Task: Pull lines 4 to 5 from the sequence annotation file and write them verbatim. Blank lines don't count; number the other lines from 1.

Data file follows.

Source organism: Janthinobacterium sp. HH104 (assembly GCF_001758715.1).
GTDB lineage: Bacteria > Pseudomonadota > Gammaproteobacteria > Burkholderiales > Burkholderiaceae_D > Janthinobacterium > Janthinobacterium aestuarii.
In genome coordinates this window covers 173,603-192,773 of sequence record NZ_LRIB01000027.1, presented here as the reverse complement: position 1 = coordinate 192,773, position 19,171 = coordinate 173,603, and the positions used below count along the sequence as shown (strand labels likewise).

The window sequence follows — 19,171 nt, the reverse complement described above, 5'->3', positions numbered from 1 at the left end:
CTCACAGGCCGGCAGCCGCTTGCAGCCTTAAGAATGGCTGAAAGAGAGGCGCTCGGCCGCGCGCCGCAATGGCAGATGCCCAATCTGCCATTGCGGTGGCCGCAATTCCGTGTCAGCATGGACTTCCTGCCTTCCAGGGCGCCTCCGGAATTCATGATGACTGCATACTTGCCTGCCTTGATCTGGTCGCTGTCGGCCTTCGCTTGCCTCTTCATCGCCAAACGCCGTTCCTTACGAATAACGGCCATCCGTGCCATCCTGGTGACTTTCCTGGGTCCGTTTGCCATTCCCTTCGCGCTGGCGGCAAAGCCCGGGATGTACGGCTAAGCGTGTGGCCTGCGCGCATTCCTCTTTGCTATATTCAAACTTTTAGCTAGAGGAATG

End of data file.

The window sequence follows — 19,171 nt, the reverse complement described above, 5'->3', positions numbered from 1 at the left end:
CTCACAGGCCGGCAGCCGCTTGCAGCCTTAAGAATGGCTGAAAGAGAGGCGCTCGGCCGCGCGCCGCAATGGCAGATGCCCAATCTGCCATTGCGGTGGCCGCAATTCCGTGTCAGCATGGACTTCCTGCCTTCCAGGGCGCCTCCGGAATTCATGATGACTGCATACTTGCCTGCCTTGATCTGGTCGCTGTCGGCCTTCGCTTGCCTCTTCATCGCCAAACGCCGTTCCTTACGAATAACGGCCATCCGTGCCATCCTGGTGACTTTCCTGGGTCCGTTTGCCATTCCCTTCGCGCTGGCGGCAAAGCCCGGGATGTACGGCTAAGCGTGTGGCCTGCGCGCATTCCTCTTTGCTATATTCAAACTTTTAGCTAGAGGAATG